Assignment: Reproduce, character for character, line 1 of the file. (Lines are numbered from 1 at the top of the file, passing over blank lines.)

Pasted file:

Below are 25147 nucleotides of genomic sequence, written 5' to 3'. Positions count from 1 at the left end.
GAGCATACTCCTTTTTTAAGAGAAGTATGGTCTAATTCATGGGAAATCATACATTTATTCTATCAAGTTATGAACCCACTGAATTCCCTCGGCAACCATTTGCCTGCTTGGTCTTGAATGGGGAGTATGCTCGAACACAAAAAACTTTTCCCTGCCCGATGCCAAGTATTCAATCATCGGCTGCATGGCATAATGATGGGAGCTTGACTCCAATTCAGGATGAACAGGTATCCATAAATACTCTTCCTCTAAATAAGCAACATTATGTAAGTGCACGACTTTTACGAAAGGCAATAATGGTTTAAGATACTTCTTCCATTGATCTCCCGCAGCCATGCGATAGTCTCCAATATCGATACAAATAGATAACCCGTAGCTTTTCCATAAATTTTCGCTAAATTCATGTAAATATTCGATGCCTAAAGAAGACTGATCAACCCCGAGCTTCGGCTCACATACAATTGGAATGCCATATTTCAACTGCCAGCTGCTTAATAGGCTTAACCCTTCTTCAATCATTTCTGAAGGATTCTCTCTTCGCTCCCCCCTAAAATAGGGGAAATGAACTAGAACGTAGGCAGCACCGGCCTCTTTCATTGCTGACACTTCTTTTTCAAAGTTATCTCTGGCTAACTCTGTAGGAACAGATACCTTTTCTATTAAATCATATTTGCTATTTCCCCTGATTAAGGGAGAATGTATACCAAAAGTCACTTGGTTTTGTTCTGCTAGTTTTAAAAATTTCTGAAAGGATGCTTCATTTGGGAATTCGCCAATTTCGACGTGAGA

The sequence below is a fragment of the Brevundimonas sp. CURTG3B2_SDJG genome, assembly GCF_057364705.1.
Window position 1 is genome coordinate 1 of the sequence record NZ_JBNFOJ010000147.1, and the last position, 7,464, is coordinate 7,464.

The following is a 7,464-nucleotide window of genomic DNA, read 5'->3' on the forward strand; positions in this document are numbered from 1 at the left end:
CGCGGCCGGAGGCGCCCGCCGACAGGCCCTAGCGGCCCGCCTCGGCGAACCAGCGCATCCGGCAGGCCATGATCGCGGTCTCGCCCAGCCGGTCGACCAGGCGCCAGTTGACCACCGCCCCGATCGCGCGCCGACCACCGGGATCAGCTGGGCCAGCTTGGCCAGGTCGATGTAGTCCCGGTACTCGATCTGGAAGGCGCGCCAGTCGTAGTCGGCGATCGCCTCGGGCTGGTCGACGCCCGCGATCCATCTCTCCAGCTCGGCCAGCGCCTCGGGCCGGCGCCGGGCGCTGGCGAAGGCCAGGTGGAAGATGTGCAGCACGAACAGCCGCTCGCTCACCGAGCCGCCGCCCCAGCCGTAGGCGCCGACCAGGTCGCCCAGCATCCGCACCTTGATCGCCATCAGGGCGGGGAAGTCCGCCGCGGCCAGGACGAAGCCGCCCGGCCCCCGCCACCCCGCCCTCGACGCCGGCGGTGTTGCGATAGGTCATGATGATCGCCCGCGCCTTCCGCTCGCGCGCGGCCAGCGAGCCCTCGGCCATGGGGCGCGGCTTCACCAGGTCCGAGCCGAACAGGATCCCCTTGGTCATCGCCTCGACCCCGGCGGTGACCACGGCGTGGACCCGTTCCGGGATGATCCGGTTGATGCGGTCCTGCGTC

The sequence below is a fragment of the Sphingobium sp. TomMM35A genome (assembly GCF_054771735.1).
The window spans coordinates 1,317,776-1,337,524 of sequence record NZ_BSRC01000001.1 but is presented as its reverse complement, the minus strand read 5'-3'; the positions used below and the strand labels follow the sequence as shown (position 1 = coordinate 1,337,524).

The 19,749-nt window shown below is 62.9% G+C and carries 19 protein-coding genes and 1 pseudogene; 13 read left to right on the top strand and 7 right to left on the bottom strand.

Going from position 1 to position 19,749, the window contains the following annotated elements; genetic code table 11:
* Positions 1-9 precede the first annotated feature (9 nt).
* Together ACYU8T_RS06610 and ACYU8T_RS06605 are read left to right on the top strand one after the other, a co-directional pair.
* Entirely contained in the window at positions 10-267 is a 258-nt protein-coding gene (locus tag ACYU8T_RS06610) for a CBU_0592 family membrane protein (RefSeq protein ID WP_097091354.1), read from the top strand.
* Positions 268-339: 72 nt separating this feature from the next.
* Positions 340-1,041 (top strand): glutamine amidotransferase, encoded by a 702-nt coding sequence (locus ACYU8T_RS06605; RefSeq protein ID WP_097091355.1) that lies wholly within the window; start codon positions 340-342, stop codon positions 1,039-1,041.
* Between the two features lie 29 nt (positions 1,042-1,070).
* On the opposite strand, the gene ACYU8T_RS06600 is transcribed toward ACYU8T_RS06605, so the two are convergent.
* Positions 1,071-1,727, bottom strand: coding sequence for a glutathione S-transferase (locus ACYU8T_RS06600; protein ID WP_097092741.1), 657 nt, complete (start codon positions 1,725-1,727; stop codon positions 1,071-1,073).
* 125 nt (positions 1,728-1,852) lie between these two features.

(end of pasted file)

Below are 25147 nucleotides of genomic sequence, written 5' to 3'. Positions count from 1 at the left end.